Much More Than a Game: Players, Owners, and American Baseball Since 1921
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BeschreibungTo most Americans, baseball is just a sport; but to those who own baseball teams--and those who play on them--our national pastime is much more than a game. In this book, Robert Burk traces the turbulent labor history of American baseball since 1921. His comprehensive, readable account details the many battles between owners and players that irrevocably altered the business of baseball. During what Burk calls baseball's "paternalistic era, " from 1921 to the early 1960s, the sport's management rigidly maintained a system of racial segregation, established a network of southern-based farm teams that served as a captive source of cheap replacement labor, and crushed any attempts by players to create collective bargaining institutions. In the 1960s, however, the paternal order crumbled, eroded in part by the civil rights movement and the competition of television. As a consequence, in the "inflationary era" that followed, both players and umpires established effective unions that successfully pressed for higher pay, pensions, and greater occupational mobility--and then fought increasingly bitter struggles to hold on to these hard-won gains.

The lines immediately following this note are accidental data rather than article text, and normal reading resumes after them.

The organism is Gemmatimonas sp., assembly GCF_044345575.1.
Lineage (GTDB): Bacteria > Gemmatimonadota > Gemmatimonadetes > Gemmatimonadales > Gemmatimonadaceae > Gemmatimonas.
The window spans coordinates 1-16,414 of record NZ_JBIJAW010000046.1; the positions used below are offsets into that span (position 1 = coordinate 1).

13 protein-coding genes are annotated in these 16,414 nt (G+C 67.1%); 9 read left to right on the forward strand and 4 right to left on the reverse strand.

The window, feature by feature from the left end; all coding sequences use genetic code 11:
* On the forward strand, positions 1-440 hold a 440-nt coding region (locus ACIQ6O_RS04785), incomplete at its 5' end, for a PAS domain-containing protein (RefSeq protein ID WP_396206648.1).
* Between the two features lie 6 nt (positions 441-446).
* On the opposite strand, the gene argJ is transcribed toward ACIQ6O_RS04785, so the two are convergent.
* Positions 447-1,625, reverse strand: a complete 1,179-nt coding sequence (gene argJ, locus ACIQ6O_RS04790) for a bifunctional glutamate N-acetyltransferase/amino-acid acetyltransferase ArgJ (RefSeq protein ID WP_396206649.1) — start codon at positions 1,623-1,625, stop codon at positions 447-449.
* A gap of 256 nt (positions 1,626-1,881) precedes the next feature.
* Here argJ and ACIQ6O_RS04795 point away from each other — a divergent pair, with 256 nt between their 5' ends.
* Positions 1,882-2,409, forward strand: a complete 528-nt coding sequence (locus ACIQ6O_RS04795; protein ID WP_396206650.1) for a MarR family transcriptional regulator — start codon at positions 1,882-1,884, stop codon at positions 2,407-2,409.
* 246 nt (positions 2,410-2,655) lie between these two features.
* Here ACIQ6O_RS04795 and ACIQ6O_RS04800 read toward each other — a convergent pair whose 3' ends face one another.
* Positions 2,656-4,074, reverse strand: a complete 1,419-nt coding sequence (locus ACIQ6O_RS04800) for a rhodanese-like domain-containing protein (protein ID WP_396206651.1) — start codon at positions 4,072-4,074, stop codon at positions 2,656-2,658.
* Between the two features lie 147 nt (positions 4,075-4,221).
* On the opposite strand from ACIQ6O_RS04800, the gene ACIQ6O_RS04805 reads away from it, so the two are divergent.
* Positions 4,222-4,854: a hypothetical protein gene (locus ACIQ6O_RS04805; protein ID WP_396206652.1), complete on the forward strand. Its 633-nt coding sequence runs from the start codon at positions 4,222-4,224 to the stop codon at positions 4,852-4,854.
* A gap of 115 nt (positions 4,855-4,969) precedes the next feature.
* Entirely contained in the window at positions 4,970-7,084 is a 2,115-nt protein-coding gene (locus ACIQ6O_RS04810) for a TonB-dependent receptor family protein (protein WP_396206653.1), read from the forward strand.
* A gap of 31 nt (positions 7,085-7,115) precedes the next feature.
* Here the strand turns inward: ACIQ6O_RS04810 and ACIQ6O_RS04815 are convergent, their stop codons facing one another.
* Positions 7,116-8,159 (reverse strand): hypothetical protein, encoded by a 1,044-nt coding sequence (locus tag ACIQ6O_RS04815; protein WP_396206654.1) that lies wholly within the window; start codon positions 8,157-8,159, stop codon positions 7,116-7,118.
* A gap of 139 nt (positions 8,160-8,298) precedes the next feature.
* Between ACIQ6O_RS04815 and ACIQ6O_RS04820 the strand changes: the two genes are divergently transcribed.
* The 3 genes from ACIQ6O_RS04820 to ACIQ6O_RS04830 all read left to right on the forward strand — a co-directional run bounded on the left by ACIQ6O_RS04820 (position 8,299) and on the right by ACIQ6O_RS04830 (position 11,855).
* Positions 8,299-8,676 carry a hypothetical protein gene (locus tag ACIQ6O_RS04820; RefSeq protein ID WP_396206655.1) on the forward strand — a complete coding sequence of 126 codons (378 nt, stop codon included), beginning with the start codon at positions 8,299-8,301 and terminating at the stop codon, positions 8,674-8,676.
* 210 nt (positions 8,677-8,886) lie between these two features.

PortraitRobert F. Burk is professor and chair of the history department at Muskingum College in New Concord, Ohio.
Pressestimmen"A penetrating and savvy history of baseball's turbulent labor relations. Those seeking insight into the upcoming 2000-2001 round of collective bargaining would do well to start with Much More Than a Game." - Andrew Zimbalist, author of Baseball and Billions: A Probing Look Inside the Big Business of Our National Pastime"
Untertitel: New. Sprache: Englisch.
Verlag: UNIV OF NORTH CAROLINA PR
Erscheinungsdatum: März 2001
Seitenanzahl: 384 Seiten